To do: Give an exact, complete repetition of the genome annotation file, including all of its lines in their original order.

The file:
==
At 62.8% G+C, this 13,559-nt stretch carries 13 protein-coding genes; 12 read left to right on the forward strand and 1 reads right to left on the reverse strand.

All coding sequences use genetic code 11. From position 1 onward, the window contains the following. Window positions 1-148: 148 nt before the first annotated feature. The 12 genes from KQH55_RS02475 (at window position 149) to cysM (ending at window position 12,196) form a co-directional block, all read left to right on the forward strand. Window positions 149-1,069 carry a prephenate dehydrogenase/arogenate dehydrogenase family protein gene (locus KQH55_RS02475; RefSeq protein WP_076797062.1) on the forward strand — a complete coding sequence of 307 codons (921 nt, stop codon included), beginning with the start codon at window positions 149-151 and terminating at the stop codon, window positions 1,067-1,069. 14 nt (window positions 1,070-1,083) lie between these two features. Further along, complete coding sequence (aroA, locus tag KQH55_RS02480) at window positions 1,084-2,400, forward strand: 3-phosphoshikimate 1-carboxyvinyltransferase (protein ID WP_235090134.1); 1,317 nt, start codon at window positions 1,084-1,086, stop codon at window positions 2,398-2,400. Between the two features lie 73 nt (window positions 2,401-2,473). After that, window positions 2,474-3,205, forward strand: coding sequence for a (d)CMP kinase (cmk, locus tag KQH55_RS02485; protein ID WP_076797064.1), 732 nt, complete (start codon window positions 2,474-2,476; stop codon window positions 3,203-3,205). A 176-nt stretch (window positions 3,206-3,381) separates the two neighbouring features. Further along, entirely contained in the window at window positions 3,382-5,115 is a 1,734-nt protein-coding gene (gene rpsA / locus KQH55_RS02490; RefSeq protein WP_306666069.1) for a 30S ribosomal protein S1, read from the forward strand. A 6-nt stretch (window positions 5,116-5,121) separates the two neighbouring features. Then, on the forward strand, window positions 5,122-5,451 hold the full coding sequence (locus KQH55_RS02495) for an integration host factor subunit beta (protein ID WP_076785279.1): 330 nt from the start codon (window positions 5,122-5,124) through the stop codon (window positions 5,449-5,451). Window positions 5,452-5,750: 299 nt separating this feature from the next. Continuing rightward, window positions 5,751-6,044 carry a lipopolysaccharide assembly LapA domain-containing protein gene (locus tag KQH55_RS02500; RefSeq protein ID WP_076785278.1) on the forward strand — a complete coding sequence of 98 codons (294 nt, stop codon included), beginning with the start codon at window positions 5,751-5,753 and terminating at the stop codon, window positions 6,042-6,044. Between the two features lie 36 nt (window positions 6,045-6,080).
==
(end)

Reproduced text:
At 62.8% G+C, this 13,559-nt stretch carries 13 protein-coding genes; 12 read left to right on the forward strand and 1 reads right to left on the reverse strand.

All coding sequences use genetic code 11. From position 1 onward, the window contains the following. Window positions 1-148: 148 nt before the first annotated feature. The 12 genes from KQH55_RS02475 (at window position 149) to cysM (ending at window position 12,196) form a co-directional block, all read left to right on the forward strand. Window positions 149-1,069 carry a prephenate dehydrogenase/arogenate dehydrogenase family protein gene (locus KQH55_RS02475; RefSeq protein WP_076797062.1) on the forward strand — a complete coding sequence of 307 codons (921 nt, stop codon included), beginning with the start codon at window positions 149-151 and terminating at the stop codon, window positions 1,067-1,069. 14 nt (window positions 1,070-1,083) lie between these two features. Further along, complete coding sequence (aroA, locus tag KQH55_RS02480) at window positions 1,084-2,400, forward strand: 3-phosphoshikimate 1-carboxyvinyltransferase (protein ID WP_235090134.1); 1,317 nt, start codon at window positions 1,084-1,086, stop codon at window positions 2,398-2,400. Between the two features lie 73 nt (window positions 2,401-2,473). After that, window positions 2,474-3,205, forward strand: coding sequence for a (d)CMP kinase (cmk, locus tag KQH55_RS02485; protein ID WP_076797064.1), 732 nt, complete (start codon window positions 2,474-2,476; stop codon window positions 3,203-3,205). A 176-nt stretch (window positions 3,206-3,381) separates the two neighbouring features. Further along, entirely contained in the window at window positions 3,382-5,115 is a 1,734-nt protein-coding gene (gene rpsA / locus KQH55_RS02490; RefSeq protein WP_306666069.1) for a 30S ribosomal protein S1, read from the forward strand. A 6-nt stretch (window positions 5,116-5,121) separates the two neighbouring features. Then, on the forward strand, window positions 5,122-5,451 hold the full coding sequence (locus KQH55_RS02495) for an integration host factor subunit beta (protein ID WP_076785279.1): 330 nt from the start codon (window positions 5,122-5,124) through the stop codon (window positions 5,449-5,451). Window positions 5,452-5,750: 299 nt separating this feature from the next. Continuing rightward, window positions 5,751-6,044 carry a lipopolysaccharide assembly LapA domain-containing protein gene (locus tag KQH55_RS02500; RefSeq protein ID WP_076785278.1) on the forward strand — a complete coding sequence of 98 codons (294 nt, stop codon included), beginning with the start codon at window positions 5,751-5,753 and terminating at the stop codon, window positions 6,042-6,044. Between the two features lie 36 nt (window positions 6,045-6,080).